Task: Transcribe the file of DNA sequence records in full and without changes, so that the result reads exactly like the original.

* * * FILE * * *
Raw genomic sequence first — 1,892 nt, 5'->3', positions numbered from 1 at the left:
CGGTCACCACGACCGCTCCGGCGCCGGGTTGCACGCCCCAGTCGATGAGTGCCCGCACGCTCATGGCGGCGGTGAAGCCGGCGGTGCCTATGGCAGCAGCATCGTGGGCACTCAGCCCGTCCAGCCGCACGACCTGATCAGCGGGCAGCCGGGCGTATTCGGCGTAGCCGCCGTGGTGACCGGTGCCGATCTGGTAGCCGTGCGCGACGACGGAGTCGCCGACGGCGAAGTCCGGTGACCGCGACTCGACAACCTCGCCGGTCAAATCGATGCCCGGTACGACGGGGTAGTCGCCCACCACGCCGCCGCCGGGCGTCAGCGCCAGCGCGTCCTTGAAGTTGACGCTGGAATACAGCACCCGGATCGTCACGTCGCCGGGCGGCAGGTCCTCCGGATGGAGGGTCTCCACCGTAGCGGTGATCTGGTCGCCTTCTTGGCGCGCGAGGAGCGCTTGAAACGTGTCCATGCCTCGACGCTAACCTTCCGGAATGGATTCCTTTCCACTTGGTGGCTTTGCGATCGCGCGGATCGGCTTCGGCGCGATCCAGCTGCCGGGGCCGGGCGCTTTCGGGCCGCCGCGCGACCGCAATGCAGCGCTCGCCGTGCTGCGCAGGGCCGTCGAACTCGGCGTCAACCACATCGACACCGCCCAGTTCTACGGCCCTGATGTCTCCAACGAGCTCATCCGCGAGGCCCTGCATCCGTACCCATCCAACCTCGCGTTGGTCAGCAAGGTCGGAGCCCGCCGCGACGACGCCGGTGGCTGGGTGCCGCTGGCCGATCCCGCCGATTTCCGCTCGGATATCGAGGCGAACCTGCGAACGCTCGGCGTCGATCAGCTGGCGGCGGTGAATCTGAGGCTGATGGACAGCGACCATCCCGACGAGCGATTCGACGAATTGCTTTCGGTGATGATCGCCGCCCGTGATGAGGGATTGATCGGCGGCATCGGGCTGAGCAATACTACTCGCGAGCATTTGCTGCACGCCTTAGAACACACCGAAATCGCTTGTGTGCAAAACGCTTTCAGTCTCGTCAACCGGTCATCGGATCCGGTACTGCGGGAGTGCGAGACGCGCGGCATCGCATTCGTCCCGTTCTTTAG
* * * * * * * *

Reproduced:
Raw genomic sequence first — 1,892 nt, 5'->3', positions numbered from 1 at the left:
CGGTCACCACGACCGCTCCGGCGCCGGGTTGCACGCCCCAGTCGATGAGTGCCCGCACGCTCATGGCGGCGGTGAAGCCGGCGGTGCCTATGGCAGCAGCATCGTGGGCACTCAGCCCGTCCAGCCGCACGACCTGATCAGCGGGCAGCCGGGCGTATTCGGCGTAGCCGCCGTGGTGACCGGTGCCGATCTGGTAGCCGTGCGCGACGACGGAGTCGCCGACGGCGAAGTCCGGTGACCGCGACTCGACAACCTCGCCGGTCAAATCGATGCCCGGTACGACGGGGTAGTCGCCCACCACGCCGCCGCCGGGCGTCAGCGCCAGCGCGTCCTTGAAGTTGACGCTGGAATACAGCACCCGGATCGTCACGTCGCCGGGCGGCAGGTCCTCCGGATGGAGGGTCTCCACCGTAGCGGTGATCTGGTCGCCTTCTTGGCGCGCGAGGAGCGCTTGAAACGTGTCCATGCCTCGACGCTAACCTTCCGGAATGGATTCCTTTCCACTTGGTGGCTTTGCGATCGCGCGGATCGGCTTCGGCGCGATCCAGCTGCCGGGGCCGGGCGCTTTCGGGCCGCCGCGCGACCGCAATGCAGCGCTCGCCGTGCTGCGCAGGGCCGTCGAACTCGGCGTCAACCACATCGACACCGCCCAGTTCTACGGCCCTGATGTCTCCAACGAGCTCATCCGCGAGGCCCTGCATCCGTACCCATCCAACCTCGCGTTGGTCAGCAAGGTCGGAGCCCGCCGCGACGACGCCGGTGGCTGGGTGCCGCTGGCCGATCCCGCCGATTTCCGCTCGGATATCGAGGCGAACCTGCGAACGCTCGGCGTCGATCAGCTGGCGGCGGTGAATCTGAGGCTGATGGACAGCGACCATCCCGACGAGCGATTCGACGAATTGCTTTCGGTGATGATCGCCGCCCGTGATGAGGGATTGATCGGCGGCATCGGGCTGAGCAATACTACTCGCGAGCATTTGCTGCACGCCTTAGAACACACCGAAATCGCTTGTGTGCAAAACGCTTTCAGTCTCGTCAACCGGTCATCGGATCCGGTACTGCGGGAGTGCGAGACGCGCGGCATCGCATTCGTCCCGTTCTTTAG